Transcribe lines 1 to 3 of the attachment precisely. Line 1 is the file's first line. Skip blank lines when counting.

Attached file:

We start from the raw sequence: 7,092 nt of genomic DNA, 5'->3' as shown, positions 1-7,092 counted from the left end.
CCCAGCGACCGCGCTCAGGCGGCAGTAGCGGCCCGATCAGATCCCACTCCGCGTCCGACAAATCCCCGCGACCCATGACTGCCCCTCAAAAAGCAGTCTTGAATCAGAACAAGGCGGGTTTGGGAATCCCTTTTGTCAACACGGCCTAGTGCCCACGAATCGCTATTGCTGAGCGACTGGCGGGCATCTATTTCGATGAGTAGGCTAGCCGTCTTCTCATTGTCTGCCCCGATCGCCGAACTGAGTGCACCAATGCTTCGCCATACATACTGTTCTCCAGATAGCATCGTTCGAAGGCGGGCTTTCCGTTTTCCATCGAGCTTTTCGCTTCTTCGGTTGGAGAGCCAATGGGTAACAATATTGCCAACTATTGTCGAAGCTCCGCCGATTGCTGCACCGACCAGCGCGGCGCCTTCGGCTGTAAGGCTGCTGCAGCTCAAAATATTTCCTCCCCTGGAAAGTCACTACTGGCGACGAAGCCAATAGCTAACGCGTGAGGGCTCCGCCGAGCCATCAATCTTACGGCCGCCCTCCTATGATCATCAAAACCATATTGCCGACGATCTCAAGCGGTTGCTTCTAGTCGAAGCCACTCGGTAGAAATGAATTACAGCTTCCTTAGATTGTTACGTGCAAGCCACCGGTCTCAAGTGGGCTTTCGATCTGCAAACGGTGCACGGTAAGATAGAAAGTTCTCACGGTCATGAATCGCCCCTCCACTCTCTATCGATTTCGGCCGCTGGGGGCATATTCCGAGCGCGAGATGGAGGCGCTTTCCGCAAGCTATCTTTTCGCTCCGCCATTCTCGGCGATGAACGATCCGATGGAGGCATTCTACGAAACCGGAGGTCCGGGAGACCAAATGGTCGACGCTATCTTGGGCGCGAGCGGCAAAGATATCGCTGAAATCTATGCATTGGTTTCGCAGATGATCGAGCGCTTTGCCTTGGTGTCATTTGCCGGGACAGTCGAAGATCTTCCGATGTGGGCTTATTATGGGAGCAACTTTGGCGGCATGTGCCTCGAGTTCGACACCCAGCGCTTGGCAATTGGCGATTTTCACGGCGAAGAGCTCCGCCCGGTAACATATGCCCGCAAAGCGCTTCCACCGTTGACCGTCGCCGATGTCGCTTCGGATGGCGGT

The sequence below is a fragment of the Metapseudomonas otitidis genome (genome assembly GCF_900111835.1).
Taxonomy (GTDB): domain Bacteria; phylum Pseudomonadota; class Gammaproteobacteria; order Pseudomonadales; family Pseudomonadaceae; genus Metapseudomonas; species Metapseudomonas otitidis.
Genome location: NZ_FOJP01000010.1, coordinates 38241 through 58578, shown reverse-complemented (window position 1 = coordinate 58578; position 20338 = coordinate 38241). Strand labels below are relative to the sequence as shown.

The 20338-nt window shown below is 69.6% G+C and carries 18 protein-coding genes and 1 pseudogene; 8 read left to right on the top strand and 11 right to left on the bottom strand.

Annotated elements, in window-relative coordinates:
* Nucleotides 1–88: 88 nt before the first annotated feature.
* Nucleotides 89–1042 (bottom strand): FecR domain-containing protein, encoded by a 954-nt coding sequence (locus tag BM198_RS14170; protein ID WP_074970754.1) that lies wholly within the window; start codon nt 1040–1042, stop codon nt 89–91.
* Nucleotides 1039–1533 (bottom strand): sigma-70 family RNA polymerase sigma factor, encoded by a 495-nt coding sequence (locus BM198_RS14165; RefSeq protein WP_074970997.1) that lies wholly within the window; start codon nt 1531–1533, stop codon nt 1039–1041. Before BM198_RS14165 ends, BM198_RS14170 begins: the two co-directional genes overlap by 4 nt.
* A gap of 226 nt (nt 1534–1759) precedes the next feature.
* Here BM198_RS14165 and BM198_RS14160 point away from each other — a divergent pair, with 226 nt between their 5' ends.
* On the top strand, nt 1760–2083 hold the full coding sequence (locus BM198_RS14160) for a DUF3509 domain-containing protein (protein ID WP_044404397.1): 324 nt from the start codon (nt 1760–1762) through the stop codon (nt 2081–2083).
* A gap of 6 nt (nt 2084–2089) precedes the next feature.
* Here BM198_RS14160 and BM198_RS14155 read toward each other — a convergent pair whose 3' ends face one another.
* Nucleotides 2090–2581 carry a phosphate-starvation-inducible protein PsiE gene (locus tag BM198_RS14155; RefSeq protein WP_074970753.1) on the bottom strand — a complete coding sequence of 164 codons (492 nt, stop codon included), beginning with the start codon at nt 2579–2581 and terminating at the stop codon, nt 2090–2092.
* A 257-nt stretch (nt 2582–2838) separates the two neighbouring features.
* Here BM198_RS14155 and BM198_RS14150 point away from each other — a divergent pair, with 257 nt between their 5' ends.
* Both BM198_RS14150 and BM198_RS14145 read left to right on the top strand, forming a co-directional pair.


We start from the raw sequence: 7,092 nt of genomic DNA, 5'->3' as shown, positions 1-7,092 counted from the left end.
CCCAGCGACCGCGCTCAGGCGGCAGTAGCGGCCCGATCAGATCCCACTCCGCGTCCGACAAATCCCCGCGACCCATGACTGCCCCTCAAAAAGCAGTCTTGAATCAGAACAAGGCGGGTTTGGGAATCCCTTTTGTCAACACGGCCTAGTGCCCACGAATCGCTATTGCTGAGCGACTGGCGGGCATCTATTTCGATGAGTAGGCTAGCCGTCTTCTCATTGTCTGCCCCGATCGCCGAACTGAGTGCACCAATGCTTCGCCATACATACTGTTCTCCAGATAGCATCGTTCGAAGGCGGGCTTTCCGTTTTCCATCGAGCTTTTCGCTTCTTCGGTTGGAGAGCCAATGGGTAACAATATTGCCAACTATTGTCGAAGCTCCGCCGATTGCTGCACCGACCAGCGCGGCGCCTTCGGCTGTAAGGCTGCTGCAGCTCAAAATATTTCCTCCCCTGGAAAGTCACTACTGGCGACGAAGCCAATAGCTAACGCGTGAGGGCTCCGCCGAGCCATCAATCTTACGGCCGCCCTCCTATGATCATCAAAACCATATTGCCGACGATCTCAAGCGGTTGCTTCTAGTCGAAGCCACTCGGTAGAAATGAATTACAGCTTCCTTAGATTGTTACGTGCAAGCCACCGGTCTCAAGTGGGCTTTCGATCTGCAAACGGTGCACGGTAAGATAGAAAGTTCTCACGGTCATGAATCGCCCCTCCACTCTCTATCGATTTCGGCCGCTGGGGGCATATTCCGAGCGCGAGATGGAGGCGCTTTCCGCAAGCTATCTTTTCGCTCCGCCATTCTCGGCGATGAACGATCCGATGGAGGCATTCTACGAAACCGGAGGTCCGGGAGACCAAATGGTCGACGCTATCTTGGGCGCGAGCGGCAAAGATATCGCTGAAATCTATGCATTGGTTTCGCAGATGATCGAGCGCTTTGCCTTGGTGTCATTTGCCGGGACAGTCGAAGATCTTCCGATGTGGGCTTATTATGGGAGCAACTTTGGCGGCATGTGCCTCGAGTTCGACACCCAGCGCTTGGCAATTGGCGATTTTCACGGCGAAGAGCTCCGCCCGGTAACATATGCCCGCAAAGCGCTTCCACCGTTGACCGTCGCCGATGTCGCTTCGGATGGCGGT

The sequence below is a fragment of the Metapseudomonas otitidis genome (genome assembly GCF_900111835.1).